Based on the publicly traded requirement of the Section 883 regulations, the Company believes that it qualified for exemption from income tax on income derived from the international operations of vessels during the years ended December 31, 2020, 2019 and 2018. In order to meet the publicly traded requirement, the Company’s stock must be treated as being primarily and regularly traded for more than half the days of any such year. Under the Section 883 regulations, the Company’s qualification for the publicly traded requirement may be jeopardized if 5% shareholders own, in the aggregate, 50% or more of the Company’s common stock for more than half the days of the year. Management believes that during the years ended December 31, 2020, 2019 and 2018, the combined ownership of its 5% shareholders did not equal 50% or more of its common stock for more than half the days of each of those years.

If the Company does not qualify for the Section 883 exemption, the Company’s U.S. source shipping income, i.e., 50% of its gross shipping income attributable to transportation beginning or ending in the U.S. (but not both beginning and ending in the U.S.) is subject to a 4% tax without allowance for deductions (the “U.S. gross transportation tax”).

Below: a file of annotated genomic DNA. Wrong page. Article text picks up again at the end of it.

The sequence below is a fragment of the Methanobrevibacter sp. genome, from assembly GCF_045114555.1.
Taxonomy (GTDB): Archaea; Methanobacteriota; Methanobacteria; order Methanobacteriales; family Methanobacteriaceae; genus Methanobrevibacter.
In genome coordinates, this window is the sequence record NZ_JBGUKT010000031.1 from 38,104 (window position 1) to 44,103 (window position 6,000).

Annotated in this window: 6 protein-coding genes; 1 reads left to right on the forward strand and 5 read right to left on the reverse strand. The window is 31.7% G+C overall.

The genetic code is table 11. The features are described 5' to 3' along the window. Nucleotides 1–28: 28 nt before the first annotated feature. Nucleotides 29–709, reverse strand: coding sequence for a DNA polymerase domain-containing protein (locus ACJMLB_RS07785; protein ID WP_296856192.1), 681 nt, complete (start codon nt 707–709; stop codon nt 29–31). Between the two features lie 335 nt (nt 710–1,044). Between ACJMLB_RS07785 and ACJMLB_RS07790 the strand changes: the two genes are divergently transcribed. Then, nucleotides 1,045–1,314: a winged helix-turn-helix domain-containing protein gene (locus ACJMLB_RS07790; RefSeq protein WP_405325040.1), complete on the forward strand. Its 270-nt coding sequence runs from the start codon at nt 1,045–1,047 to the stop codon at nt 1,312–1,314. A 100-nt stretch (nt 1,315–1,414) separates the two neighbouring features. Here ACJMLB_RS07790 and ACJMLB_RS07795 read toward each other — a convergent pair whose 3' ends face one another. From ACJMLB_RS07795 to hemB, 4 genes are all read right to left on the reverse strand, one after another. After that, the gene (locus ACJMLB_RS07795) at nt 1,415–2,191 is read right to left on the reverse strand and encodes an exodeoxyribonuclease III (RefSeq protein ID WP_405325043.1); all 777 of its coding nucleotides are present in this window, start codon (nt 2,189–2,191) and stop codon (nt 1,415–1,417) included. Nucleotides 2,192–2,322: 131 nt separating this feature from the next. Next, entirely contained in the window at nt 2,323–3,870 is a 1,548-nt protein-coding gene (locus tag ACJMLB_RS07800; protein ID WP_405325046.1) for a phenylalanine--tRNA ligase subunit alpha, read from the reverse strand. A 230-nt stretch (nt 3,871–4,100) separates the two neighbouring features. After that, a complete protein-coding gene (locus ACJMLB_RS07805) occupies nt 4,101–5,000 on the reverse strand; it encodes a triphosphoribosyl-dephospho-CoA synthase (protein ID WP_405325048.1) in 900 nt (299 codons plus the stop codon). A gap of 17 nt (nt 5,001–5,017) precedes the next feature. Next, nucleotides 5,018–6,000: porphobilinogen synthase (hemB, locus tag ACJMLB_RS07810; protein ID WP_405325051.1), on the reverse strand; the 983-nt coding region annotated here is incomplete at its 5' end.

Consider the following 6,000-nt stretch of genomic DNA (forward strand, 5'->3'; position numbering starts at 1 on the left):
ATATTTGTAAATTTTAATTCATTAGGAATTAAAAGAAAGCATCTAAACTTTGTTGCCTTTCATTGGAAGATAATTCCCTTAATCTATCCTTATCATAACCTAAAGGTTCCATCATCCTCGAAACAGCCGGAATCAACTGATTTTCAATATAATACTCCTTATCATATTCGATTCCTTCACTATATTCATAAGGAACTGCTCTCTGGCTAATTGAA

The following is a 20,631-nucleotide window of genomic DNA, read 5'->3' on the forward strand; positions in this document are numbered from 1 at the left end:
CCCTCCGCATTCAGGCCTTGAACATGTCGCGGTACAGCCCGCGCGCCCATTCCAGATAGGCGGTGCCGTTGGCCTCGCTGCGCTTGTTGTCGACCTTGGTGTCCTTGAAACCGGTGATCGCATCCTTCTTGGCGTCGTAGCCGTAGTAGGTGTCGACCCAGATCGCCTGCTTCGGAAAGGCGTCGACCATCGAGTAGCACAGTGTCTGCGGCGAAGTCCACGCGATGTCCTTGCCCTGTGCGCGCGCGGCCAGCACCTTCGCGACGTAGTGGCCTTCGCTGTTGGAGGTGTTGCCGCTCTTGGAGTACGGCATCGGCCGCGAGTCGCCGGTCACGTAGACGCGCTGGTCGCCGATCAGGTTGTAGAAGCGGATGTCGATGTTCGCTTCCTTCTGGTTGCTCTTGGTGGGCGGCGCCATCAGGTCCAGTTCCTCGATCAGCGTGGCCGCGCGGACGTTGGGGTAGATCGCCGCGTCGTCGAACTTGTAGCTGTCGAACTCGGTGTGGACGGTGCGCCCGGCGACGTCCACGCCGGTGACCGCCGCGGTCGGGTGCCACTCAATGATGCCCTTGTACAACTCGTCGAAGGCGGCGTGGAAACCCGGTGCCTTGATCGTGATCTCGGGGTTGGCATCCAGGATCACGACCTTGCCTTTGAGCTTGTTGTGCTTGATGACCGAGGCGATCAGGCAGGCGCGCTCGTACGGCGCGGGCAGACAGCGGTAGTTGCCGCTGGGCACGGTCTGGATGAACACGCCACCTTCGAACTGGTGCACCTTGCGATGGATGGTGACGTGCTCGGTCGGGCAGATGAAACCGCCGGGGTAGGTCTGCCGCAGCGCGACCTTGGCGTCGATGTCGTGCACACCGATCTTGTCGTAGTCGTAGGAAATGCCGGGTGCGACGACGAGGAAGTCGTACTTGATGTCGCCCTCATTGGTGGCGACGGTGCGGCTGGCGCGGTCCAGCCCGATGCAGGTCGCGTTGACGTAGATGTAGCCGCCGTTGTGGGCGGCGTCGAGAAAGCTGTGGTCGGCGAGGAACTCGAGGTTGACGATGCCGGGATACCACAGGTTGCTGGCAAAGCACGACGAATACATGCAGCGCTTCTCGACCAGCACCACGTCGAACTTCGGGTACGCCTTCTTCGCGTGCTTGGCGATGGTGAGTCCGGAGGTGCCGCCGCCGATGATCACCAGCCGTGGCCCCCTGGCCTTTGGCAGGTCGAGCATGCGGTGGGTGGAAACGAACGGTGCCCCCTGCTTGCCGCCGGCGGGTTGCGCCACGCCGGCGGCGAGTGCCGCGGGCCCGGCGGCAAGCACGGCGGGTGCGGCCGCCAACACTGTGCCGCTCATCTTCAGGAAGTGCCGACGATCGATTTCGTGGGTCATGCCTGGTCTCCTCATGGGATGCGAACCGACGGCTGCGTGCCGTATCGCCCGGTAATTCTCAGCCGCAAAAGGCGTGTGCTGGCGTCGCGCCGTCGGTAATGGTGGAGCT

During the years ended December 31, 2020, 2019 and 2018, the Company qualified for Section 883 exemption and, therefore, did not record any U.S. gross transportation tax.

Income taxes

To the extent the Company’s U.S. source shipping income, or other U.S. source income, is considered to be effectively connected income, as described below, any such income, net of applicable deductions, would be subject to the U.S. federal corporate income tax, imposed at a 21% rate effective 2018. In addition, the Company may be subject to a 30% "branch profits" tax on such income, and on certain interest paid or deemed paid attributable to the conduct of such trade or business. Shipping income is generally sourced 100% to the United States if attributable to transportation exclusively between United States ports (the Company is prohibited from conducting such voyages), 50% to the United States if attributable to transportation that begins or ends, but does not both begin and end, in the United States (as described in “United States Gross Transportation Tax” above) and otherwise 0% to the United States.

The Company’s U.S. source shipping income would be considered effectively connected income only if:

the Company has, or is considered to have, a fixed place of business in the U.S. involved in the earning of U.S. source shipping income; and

substantially all of the Company’s U.S. source shipping income is attributable to regularly scheduled transportation, such as the operation of a vessel that follows a published schedule with repeated sailings at regular intervals between the same points for voyages that begin or end in the U.S.